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1 month 1 day ago #38318 by waverider
Replied by waverider on topic Waterproof gloves?
I go with the nylon pogies too as they keep the windchill off, and dont add any real weight to the paddle. You soon forget you even have them on. Dont get any overheating issues either.

If you go with any kind of glove make sure they have a reinforced gusset between thumb and finger, similar to bike gloves, otherwise the paddle shaft will soon wear through them. This is the common issue when folks use dive gloves and the like, the seam stitching wears out. Obviously doesnt matter for disposables.

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1 month 1 day ago #38323 by Epicpaddler
Replied by Epicpaddler on topic Waterproof gloves?
Since you said you don't like neoprene "wet" gloves, here's something to consider: www.rei.com/product/136766/rei-co-op-pol...power-stretch-gloves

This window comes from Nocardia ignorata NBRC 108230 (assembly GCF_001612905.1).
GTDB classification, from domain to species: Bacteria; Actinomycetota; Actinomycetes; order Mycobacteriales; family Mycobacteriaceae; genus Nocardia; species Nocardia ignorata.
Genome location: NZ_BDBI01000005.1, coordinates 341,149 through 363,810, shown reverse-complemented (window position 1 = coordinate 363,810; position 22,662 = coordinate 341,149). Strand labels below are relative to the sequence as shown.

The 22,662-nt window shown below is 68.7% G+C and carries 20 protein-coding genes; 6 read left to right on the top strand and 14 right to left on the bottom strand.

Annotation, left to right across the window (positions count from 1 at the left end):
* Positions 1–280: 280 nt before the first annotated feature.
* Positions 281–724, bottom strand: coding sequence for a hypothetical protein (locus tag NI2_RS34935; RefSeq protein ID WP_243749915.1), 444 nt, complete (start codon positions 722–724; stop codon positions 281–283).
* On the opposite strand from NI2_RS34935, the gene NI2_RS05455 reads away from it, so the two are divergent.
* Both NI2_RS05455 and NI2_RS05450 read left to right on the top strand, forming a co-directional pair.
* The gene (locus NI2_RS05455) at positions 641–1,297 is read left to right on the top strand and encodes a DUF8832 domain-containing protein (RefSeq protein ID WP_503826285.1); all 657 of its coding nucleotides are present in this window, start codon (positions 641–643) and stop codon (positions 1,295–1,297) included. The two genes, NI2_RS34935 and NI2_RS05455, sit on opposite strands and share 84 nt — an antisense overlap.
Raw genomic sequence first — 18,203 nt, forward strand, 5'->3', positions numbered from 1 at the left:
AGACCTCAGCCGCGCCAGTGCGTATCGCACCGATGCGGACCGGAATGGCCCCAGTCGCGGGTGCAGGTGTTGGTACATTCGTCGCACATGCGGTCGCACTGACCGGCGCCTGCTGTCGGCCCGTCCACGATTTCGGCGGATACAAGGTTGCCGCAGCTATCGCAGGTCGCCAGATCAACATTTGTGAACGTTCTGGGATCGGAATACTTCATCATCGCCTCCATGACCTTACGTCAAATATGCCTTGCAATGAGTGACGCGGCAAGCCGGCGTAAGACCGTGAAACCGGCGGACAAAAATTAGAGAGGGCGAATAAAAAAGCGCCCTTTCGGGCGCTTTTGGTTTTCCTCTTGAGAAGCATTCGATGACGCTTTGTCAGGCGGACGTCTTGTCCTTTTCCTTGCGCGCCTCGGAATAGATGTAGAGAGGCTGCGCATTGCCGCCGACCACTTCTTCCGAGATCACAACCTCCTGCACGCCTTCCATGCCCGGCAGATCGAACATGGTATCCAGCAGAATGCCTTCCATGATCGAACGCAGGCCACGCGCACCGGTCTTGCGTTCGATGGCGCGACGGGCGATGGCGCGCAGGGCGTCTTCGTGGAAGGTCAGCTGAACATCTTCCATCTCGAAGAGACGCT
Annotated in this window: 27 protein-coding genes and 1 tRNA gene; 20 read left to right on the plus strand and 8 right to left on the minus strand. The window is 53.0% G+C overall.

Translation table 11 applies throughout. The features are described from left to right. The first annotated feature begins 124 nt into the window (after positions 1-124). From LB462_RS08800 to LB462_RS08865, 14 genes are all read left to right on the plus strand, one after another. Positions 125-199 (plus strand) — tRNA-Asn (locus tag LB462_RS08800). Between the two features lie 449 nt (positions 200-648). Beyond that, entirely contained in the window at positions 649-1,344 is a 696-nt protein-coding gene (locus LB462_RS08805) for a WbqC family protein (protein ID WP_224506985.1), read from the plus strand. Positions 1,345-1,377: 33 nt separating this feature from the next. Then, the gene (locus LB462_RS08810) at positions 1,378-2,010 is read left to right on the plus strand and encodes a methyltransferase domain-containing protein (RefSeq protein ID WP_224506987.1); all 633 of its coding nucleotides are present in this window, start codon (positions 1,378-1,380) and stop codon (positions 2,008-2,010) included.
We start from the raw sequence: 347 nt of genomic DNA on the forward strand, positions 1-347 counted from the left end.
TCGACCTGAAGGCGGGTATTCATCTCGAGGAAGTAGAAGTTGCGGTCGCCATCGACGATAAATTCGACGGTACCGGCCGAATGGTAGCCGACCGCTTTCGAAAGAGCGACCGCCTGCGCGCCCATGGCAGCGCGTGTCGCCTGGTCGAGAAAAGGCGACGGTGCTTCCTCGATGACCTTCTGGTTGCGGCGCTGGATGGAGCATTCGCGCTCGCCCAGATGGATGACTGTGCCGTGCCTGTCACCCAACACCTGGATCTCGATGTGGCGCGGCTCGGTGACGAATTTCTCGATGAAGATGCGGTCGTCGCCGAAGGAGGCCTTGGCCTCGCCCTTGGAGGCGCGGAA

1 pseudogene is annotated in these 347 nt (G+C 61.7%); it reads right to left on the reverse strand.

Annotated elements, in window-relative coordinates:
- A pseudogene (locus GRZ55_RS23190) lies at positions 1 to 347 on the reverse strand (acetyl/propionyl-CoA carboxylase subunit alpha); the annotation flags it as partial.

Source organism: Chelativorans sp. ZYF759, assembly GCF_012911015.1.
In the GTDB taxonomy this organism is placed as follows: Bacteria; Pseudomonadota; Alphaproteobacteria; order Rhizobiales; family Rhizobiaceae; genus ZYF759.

I've used these stretchy gloves in the shoulder seasons like you mentioned where it's too cold for bare hands, but not cold enough for neoprene gloves. Yes, they aren't really waterproof but the stretchy fleece dries super fast and stays warm even when wet. The grip is not too grippy like some wetsuit gloves either. 

Someone else mentioned "glacier gloves". I use glacier gloves all winter when the air temps are well below freezing. The older ones are better than the newer ones but they still get the job done. They would probably be too warm for 60 degree days. 

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3 weeks 5 days ago #38346 by Charivari
Replied by Charivari on topic Waterproof gloves?
For paddling I love my ION gloves, to keep the fingers warm.
www.ion-products.com/water/men/neo-accessories/?style=Gloves

Sailing since 1985, Laser, Cat.
Round the world trip by bike, 1990.
Sea-kayak from Vancouver to Alaska, 1990.
A-Cat, Bimare, 1990.
Coastal Rowing, Virus, 1992.
Fyling A-Cat, DNA F1, 2018.
New Coastal Rowing Boat, Volans, 2019.
First Surfski experience, material rent, 2020.
First Surfski, NK61, 2021...